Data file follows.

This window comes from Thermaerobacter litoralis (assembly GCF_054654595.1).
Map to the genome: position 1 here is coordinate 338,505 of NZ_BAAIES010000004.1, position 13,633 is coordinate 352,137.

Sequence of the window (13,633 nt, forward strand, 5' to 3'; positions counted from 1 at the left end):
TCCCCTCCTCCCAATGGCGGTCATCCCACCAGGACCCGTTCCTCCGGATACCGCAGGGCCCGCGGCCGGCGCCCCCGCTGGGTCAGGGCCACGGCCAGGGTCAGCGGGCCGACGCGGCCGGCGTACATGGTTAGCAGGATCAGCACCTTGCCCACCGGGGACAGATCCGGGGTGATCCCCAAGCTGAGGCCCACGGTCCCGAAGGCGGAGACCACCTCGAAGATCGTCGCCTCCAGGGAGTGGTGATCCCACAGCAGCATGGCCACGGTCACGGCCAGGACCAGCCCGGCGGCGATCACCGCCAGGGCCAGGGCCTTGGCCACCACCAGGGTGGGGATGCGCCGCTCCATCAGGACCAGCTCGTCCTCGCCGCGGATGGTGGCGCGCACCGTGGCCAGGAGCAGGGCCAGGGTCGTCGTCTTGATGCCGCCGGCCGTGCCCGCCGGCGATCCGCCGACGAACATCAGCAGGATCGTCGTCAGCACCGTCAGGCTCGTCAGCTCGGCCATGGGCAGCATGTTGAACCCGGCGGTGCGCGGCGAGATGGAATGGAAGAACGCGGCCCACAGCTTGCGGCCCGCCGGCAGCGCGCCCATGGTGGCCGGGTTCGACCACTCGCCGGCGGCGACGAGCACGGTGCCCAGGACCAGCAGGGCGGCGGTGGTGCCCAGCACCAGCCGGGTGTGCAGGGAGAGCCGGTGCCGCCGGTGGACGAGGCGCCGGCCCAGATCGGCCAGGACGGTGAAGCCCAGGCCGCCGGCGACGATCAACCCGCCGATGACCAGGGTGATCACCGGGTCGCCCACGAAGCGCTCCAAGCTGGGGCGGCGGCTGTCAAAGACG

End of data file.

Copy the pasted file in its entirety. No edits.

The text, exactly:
This window comes from Thermaerobacter litoralis (assembly GCF_054654595.1).
Map to the genome: position 1 here is coordinate 338,505 of NZ_BAAIES010000004.1, position 13,633 is coordinate 352,137.

Sequence of the window (13,633 nt, forward strand, 5' to 3'; positions counted from 1 at the left end):
TCCCCTCCTCCCAATGGCGGTCATCCCACCAGGACCCGTTCCTCCGGATACCGCAGGGCCCGCGGCCGGCGCCCCCGCTGGGTCAGGGCCACGGCCAGGGTCAGCGGGCCGACGCGGCCGGCGTACATGGTTAGCAGGATCAGCACCTTGCCCACCGGGGACAGATCCGGGGTGATCCCCAAGCTGAGGCCCACGGTCCCGAAGGCGGAGACCACCTCGAAGATCGTCGCCTCCAGGGAGTGGTGATCCCACAGCAGCATGGCCACGGTCACGGCCAGGACCAGCCCGGCGGCGATCACCGCCAGGGCCAGGGCCTTGGCCACCACCAGGGTGGGGATGCGCCGCTCCATCAGGACCAGCTCGTCCTCGCCGCGGATGGTGGCGCGCACCGTGGCCAGGAGCAGGGCCAGGGTCGTCGTCTTGATGCCGCCGGCCGTGCCCGCCGGCGATCCGCCGACGAACATCAGCAGGATCGTCGTCAGCACCGTCAGGCTCGTCAGCTCGGCCATGGGCAGCATGTTGAACCCGGCGGTGCGCGGCGAGATGGAATGGAAGAACGCGGCCCACAGCTTGCGGCCCGCCGGCAGCGCGCCCATGGTGGCCGGGTTCGACCACTCGCCGGCGGCGACGAGCACGGTGCCCAGGACCAGCAGGGCGGCGGTGGTGCCCAGCACCAGCCGGGTGTGCAGGGAGAGCCGGTGCCGCCGGTGGACGAGGCGCCGGCCCAGATCGGCCAGGACGGTGAAGCCCAGGCCGCCGGCGACGATCAACCCGCCGATGACCAGGGTGATCACCGGGTCGCCCACGAAGCGCTCCAAGCTGGGGCGGCGGCTGTCAAAGACG